Published Wednesday, October 16, 2013 at 1:55 am / Updated at 1:55 am
Some furloughed workers recalled to duty

WASHINGTON (AP) - In the space of a week, Chris Vaccaro was furloughed from his government post, called back to work and then furloughed again in head-spinning events that left him feeling like a human yo-yo.

"It's been odd having to switch your mindset off and on," said Vaccaro, communications director at the National Oceanic and Atmospheric Administration.

Vaccaro is among thousands of federal employees whose status changed from nonessential to essential at some point over the course of the partial government shutdown, now in its third week. Agencies from the Federal Aviation Administration to the Centers for Disease Control and Prevention have recalled some of their furloughed workers to deal with safety issues and other emergencies.

For Vaccaro, it happened Oct. 3, as government agencies were preparing for the threat posed by Tropical Storm Karen along the Gulf Coast. But once the storm dissipated two days later, he was back on his couch at home. About 200 furloughed Federal Emergency Management Agency workers were similarly called back to deal with the storm, but at least half were furloughed again when it didn't live up to expectations.

The White House's Office of Management and Budget didn't specify the number of federal workers who have been recalled. When the partial shutdown began, about 800,000 of 2.1 million workers were furloughed.

"As the shutdown drags on, agencies will be forced to adapt to changing circumstances," the OMB said in a statement Tuesday. The agency said unexpected events will require agencies to bring back workers, especially for situations affecting the safety of life or property. But in other cases, agencies will have to furlough additional employees if the shutdown continues and funding runs out.

"Agencies are continually monitoring ongoing activities to ensure they are complying with applicable legal requirements while also doing their job," the OMB said.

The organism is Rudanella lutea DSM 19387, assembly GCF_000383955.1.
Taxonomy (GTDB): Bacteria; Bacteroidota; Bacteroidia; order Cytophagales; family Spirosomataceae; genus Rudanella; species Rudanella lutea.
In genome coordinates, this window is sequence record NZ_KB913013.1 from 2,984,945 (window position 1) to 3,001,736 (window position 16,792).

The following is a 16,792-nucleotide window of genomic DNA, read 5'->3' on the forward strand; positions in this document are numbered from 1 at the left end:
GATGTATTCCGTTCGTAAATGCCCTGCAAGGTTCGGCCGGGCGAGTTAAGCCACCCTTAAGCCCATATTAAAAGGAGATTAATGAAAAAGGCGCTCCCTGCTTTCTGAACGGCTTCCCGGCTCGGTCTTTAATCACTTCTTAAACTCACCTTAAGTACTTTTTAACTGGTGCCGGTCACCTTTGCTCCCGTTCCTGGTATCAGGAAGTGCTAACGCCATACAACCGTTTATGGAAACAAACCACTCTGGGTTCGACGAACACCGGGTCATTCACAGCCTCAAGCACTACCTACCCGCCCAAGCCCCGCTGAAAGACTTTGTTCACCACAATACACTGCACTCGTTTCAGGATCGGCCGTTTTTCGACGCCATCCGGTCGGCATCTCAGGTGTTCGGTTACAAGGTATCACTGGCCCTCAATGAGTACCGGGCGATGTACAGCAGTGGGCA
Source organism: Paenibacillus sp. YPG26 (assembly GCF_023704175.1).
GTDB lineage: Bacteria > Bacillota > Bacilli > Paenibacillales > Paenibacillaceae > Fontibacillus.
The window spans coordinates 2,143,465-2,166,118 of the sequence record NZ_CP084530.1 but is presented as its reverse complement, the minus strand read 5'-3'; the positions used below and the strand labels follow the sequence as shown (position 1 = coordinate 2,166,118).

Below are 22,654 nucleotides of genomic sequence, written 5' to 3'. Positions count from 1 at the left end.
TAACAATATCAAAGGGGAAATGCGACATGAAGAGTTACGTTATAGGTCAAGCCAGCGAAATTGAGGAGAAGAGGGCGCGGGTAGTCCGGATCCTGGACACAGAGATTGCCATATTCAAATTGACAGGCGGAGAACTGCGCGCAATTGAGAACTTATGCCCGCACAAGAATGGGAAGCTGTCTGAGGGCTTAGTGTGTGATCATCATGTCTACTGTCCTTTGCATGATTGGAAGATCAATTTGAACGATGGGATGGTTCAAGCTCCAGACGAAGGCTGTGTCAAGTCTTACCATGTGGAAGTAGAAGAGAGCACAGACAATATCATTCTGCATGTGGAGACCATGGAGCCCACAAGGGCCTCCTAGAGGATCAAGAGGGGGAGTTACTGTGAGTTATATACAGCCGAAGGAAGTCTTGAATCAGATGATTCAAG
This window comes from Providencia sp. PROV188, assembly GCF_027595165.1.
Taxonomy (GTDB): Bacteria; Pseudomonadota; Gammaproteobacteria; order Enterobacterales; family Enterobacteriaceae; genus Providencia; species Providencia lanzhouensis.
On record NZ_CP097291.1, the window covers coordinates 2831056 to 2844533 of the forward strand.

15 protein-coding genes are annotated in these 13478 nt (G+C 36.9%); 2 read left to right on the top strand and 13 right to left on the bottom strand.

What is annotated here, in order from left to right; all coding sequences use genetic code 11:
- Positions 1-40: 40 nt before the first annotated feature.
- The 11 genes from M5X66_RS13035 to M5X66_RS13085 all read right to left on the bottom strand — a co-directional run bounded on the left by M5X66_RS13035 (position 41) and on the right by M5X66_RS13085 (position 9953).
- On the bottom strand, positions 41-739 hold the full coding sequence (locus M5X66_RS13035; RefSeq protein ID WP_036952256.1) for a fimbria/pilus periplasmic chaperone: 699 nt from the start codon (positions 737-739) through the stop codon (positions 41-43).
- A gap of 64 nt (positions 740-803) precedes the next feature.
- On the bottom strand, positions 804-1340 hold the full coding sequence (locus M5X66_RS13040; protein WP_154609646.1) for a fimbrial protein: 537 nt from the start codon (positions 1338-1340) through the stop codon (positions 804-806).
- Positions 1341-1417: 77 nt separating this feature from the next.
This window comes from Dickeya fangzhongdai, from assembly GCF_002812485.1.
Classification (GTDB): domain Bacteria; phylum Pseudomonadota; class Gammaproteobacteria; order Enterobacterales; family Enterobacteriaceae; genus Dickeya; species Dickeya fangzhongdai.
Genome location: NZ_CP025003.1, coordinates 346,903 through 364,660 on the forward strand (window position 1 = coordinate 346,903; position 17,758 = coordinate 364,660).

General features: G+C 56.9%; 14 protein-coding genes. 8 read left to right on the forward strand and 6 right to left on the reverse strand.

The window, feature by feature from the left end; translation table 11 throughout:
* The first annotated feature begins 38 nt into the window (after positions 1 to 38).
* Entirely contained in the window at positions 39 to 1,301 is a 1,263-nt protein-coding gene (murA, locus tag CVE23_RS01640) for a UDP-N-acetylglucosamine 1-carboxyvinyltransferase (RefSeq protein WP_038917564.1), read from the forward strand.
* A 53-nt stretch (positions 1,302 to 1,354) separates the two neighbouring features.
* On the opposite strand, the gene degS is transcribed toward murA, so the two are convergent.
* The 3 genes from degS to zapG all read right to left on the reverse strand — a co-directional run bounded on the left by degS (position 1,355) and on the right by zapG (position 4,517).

In the largest recall of furloughed workers, about 350,000 civilian defense employees were told to report back to work after government attorneys concluded they could eliminate furloughs for "employees whose responsibilities contribute to the morale, well-being, capabilities and readiness of service members."

Of the remaining 450,000 furloughed federal employees, some have trickled back for various reasons.

The CIA initially furloughed a "significant" but undisclosed number of workers when the shutdown began. But a week later, CIA Director John Brennan said reduced staffing levels posed a national security threat and he began bringing back employees deemed necessary for intelligence collection and analysis.

At the CDC, most of the agency's scientists who track food safety outbreaks have been furloughed. But many were brought back Oct. 8 in light of an outbreak of salmonella in raw chicken that has sickened nearly 300 people in at least 17 states.

The FAA similarly recalled about 800 furloughed employees during the second week of the shutdown, including 600 inspectors and other safety employees who check to see whether airlines are properly maintaining their planes.

Those employees who have been deemed essential by their agencies are still working without pay. While the House has voted to reimburse furloughed government workers and the Senate is expected to follow, they will not be paid until the shutdown ends.

The Housing and Urban Development Department could recall up to 698 furloughed employees for temporary work on an as-needed basis, HUD spokesman Jerry Brown said Tuesday. The largest number of employees recalled temporarily for a single day so far in the shutdown was about 400, Brown said.

The recalled employees work between two and eight hours on tasks such as making payments on housing vouchers, processing guarantees for FHA mortgages and managing properties that are deemed vital services. Overall, HUD has just 307 full-time employees it considers essential out of a workforce of 8,709.

At NASA, a few hundred furloughed workers were recalled to prepare for the Nov. 18 launch of a robotic probe to Mars. But the space agency still has 97 percent of its workers furloughed.

Furloughed employees at the Grand Canyon, Mount Rushmore and several other national parks returned to work over the weekend because some states offered to pay the National Park Service to reopen the sites. Arizona agreed to pay the Park Service $651,000 to keep the Grand Canyon open for seven days. Utah's five national parks - Zion, Bryce, Arches, Canyonlands and Capitol Reef - reopened Friday afternoon and Saturday morning after the state sent $1.67 million to the U.S. government to pick up the tab for 10 days in hopes of saving its lucrative fall tourist season.